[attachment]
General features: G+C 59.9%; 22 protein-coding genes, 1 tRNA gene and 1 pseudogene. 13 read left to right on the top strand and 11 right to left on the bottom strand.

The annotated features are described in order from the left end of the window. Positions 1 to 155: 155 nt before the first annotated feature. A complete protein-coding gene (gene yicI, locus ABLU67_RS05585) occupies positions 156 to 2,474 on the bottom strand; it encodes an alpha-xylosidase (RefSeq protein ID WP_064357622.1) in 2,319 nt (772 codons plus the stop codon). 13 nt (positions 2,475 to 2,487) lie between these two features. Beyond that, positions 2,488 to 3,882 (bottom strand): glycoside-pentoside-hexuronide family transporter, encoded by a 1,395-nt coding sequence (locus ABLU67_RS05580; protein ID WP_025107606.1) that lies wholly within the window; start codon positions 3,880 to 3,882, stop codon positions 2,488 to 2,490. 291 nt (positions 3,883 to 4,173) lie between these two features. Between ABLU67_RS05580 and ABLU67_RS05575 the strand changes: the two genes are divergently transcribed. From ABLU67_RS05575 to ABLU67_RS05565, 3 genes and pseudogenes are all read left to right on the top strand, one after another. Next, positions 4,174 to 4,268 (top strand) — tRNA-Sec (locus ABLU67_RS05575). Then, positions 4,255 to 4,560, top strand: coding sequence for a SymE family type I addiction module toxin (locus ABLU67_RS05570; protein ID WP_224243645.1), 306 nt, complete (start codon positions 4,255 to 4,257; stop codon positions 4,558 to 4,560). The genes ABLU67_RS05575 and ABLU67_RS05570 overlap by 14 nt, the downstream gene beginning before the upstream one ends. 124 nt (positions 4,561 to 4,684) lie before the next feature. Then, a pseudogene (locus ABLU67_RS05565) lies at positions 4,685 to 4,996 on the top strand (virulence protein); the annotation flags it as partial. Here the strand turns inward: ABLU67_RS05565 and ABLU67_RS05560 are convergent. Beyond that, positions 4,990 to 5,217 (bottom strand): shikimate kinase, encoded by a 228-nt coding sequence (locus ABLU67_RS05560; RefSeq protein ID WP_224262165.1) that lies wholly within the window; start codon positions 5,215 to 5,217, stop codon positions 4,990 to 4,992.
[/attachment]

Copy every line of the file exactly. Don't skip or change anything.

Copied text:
General features: G+C 59.9%; 22 protein-coding genes, 1 tRNA gene and 1 pseudogene. 13 read left to right on the top strand and 11 right to left on the bottom strand.

The annotated features are described in order from the left end of the window. Positions 1 to 155: 155 nt before the first annotated feature. A complete protein-coding gene (gene yicI, locus ABLU67_RS05585) occupies positions 156 to 2,474 on the bottom strand; it encodes an alpha-xylosidase (RefSeq protein ID WP_064357622.1) in 2,319 nt (772 codons plus the stop codon). 13 nt (positions 2,475 to 2,487) lie between these two features. Beyond that, positions 2,488 to 3,882 (bottom strand): glycoside-pentoside-hexuronide family transporter, encoded by a 1,395-nt coding sequence (locus ABLU67_RS05580; protein ID WP_025107606.1) that lies wholly within the window; start codon positions 3,880 to 3,882, stop codon positions 2,488 to 2,490. 291 nt (positions 3,883 to 4,173) lie between these two features. Between ABLU67_RS05580 and ABLU67_RS05575 the strand changes: the two genes are divergently transcribed. From ABLU67_RS05575 to ABLU67_RS05565, 3 genes and pseudogenes are all read left to right on the top strand, one after another. Next, positions 4,174 to 4,268 (top strand) — tRNA-Sec (locus ABLU67_RS05575). Then, positions 4,255 to 4,560, top strand: coding sequence for a SymE family type I addiction module toxin (locus ABLU67_RS05570; protein ID WP_224243645.1), 306 nt, complete (start codon positions 4,255 to 4,257; stop codon positions 4,558 to 4,560). The genes ABLU67_RS05575 and ABLU67_RS05570 overlap by 14 nt, the downstream gene beginning before the upstream one ends. 124 nt (positions 4,561 to 4,684) lie before the next feature. Then, a pseudogene (locus ABLU67_RS05565) lies at positions 4,685 to 4,996 on the top strand (virulence protein); the annotation flags it as partial. Here the strand turns inward: ABLU67_RS05565 and ABLU67_RS05560 are convergent. Beyond that, positions 4,990 to 5,217 (bottom strand): shikimate kinase, encoded by a 228-nt coding sequence (locus ABLU67_RS05560; RefSeq protein ID WP_224262165.1) that lies wholly within the window; start codon positions 5,215 to 5,217, stop codon positions 4,990 to 4,992.